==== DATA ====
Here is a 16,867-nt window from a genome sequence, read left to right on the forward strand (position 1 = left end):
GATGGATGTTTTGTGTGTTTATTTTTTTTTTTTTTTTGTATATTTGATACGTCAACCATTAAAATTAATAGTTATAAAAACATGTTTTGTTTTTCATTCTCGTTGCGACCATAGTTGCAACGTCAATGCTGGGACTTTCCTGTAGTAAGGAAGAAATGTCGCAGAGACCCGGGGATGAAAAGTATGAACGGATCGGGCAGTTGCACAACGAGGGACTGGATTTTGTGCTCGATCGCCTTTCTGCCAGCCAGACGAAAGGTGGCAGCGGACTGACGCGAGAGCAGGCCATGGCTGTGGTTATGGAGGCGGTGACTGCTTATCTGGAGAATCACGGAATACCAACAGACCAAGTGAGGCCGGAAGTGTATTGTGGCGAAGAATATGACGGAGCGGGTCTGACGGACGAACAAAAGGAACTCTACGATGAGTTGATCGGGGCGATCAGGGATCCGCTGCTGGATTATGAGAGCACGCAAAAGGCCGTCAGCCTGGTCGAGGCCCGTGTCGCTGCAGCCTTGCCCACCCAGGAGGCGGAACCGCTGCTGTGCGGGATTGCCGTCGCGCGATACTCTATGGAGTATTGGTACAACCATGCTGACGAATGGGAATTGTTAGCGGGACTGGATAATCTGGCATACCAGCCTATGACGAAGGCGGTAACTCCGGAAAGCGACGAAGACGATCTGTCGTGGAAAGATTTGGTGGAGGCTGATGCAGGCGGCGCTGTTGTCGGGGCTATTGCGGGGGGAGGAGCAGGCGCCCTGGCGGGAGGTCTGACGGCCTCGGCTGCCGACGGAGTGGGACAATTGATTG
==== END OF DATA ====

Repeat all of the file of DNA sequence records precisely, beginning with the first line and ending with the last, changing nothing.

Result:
Here is a 16,867-nt window from a genome sequence, read left to right on the forward strand (position 1 = left end):
GATGGATGTTTTGTGTGTTTATTTTTTTTTTTTTTTTGTATATTTGATACGTCAACCATTAAAATTAATAGTTATAAAAACATGTTTTGTTTTTCATTCTCGTTGCGACCATAGTTGCAACGTCAATGCTGGGACTTTCCTGTAGTAAGGAAGAAATGTCGCAGAGACCCGGGGATGAAAAGTATGAACGGATCGGGCAGTTGCACAACGAGGGACTGGATTTTGTGCTCGATCGCCTTTCTGCCAGCCAGACGAAAGGTGGCAGCGGACTGACGCGAGAGCAGGCCATGGCTGTGGTTATGGAGGCGGTGACTGCTTATCTGGAGAATCACGGAATACCAACAGACCAAGTGAGGCCGGAAGTGTATTGTGGCGAAGAATATGACGGAGCGGGTCTGACGGACGAACAAAAGGAACTCTACGATGAGTTGATCGGGGCGATCAGGGATCCGCTGCTGGATTATGAGAGCACGCAAAAGGCCGTCAGCCTGGTCGAGGCCCGTGTCGCTGCAGCCTTGCCCACCCAGGAGGCGGAACCGCTGCTGTGCGGGATTGCCGTCGCGCGATACTCTATGGAGTATTGGTACAACCATGCTGACGAATGGGAATTGTTAGCGGGACTGGATAATCTGGCATACCAGCCTATGACGAAGGCGGTAACTCCGGAAAGCGACGAAGACGATCTGTCGTGGAAAGATTTGGTGGAGGCTGATGCAGGCGGCGCTGTTGTCGGGGCTATTGCGGGGGGAGGAGCAGGCGCCCTGGCGGGAGGTCTGACGGCCTCGGCTGCCGACGGAGTGGGACAATTGATTG